astronomy Newsletter


August 4 2010 Astronomy Newsletter

Hi everybody

When August comes around, the best sky show of the year is also on its way. The Perseids are an annual meteor shower. What's it all about?


(1) The article on the Perseids is general, so I've linked it to the BellaOnline Astronomy forum to give you more specific information as it's available.

(2) Venus, Mars and Saturn are still moving closer together in the sky after sunset. On Saturday, they will form a planetary trio - this is a grouping of three planets within a 5 degree circle.

(3) I know some of you have seen this picture already, but if not, take a look. It's a stunning picture of *four* planets in a row, taken from Indonesia last week.


(1) The APOD picture above includes the elusive Mercury. Mercury is difficult to see from Earth because it is so close to the Sun. Even large telescopes are hampered by this in terms of studying the surface. Astronomers had almost no information about the surface of Mercury until Mariner 10 took pictures in 1974-5.

It wasn't until thirty years later that another probe was launched to study Mercury. In fact, it was six years ago yesterday, August 3, 2004, that Messenger was launched. It has done three flybys of Mercury and on March 18, 2011 is expected to go into orbit.

More information here:

(2) Tomorrow August 5th is Neil Armstrong's 80th birthday.


If you're a teacher, home educator, curious child or know someone who is, I will be doing a series of articles for educators which look at online resources. If a site is included in my article or review, you can be sure that I have looked at it first in terms of its interest and usefulness, including whether its links are up to date.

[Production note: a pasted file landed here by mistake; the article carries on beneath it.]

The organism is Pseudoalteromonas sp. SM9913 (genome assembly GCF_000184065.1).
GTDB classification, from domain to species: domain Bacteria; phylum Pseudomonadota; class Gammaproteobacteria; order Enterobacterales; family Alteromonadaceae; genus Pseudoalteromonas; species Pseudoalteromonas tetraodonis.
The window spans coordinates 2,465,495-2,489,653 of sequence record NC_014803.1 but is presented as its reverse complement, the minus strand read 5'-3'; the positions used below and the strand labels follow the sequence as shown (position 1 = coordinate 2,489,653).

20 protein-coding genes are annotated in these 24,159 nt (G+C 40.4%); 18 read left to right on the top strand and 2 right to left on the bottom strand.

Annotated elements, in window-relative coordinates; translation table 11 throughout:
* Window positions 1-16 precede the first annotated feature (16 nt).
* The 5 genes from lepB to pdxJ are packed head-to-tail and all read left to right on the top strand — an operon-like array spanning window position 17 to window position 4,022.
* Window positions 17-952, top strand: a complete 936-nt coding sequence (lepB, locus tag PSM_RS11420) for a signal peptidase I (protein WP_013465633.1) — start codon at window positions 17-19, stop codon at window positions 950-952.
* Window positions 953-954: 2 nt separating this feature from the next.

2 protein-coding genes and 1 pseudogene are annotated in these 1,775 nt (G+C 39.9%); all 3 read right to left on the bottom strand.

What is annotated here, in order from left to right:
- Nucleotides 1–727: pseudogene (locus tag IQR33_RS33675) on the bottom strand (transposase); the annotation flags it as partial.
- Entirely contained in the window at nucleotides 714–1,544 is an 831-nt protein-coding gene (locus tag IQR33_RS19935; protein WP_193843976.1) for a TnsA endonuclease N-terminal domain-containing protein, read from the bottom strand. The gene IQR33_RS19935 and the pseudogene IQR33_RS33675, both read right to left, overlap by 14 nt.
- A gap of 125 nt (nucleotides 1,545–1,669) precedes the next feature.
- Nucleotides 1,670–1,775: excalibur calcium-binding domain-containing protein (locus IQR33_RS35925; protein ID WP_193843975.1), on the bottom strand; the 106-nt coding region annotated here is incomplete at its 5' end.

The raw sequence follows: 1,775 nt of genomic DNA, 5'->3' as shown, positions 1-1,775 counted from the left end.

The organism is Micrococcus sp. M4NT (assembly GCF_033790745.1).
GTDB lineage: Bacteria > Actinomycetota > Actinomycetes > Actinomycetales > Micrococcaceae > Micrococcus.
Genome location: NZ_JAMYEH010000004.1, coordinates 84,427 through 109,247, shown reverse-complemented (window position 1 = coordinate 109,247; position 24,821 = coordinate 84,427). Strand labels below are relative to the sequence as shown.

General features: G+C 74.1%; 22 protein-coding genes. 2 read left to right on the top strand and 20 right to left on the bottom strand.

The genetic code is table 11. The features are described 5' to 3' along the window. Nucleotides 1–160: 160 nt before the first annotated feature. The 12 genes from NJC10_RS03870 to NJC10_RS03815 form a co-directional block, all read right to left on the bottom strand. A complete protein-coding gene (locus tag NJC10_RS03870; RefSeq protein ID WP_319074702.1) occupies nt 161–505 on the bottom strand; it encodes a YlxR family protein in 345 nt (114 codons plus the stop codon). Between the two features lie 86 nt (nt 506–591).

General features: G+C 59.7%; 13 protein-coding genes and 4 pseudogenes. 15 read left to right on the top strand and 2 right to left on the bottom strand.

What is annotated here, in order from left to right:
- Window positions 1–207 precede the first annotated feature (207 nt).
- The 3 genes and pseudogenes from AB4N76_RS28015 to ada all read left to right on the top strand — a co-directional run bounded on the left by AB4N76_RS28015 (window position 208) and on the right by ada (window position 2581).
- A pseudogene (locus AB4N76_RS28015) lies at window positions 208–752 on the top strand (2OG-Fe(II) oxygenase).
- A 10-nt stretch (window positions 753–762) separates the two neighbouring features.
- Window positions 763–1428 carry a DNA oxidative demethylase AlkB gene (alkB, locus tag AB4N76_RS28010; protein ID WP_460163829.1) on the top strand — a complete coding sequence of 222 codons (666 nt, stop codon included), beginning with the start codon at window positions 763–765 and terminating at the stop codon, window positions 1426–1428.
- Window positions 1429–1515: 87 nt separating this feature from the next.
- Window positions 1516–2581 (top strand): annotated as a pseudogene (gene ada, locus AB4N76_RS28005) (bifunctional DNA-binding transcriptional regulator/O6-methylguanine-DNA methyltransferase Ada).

Watch for the first article next week, which looks at astronomy projects for science fairs.

*The Big Picture*

If you haven't come across The Big Picture, please let me introduce you. Three times a week a selection of full-screen photos on a particular topic are collected. Below is the selection on space probes to Mercury, but you can search the site for other things that might interest you.

That's all for this week. Wishing you clear skies.

Please visit for even more great content about Astronomy.

To participate in online discussions, this site has a community forum all about Astronomy located here -

I hope to hear from you sometime soon, either in the forum or in response to this email message. I welcome your feedback!

Do pass this message along to family and friends who might also be interested. Remember it's free and without obligation.

Mona Evans, Astronomy Editor

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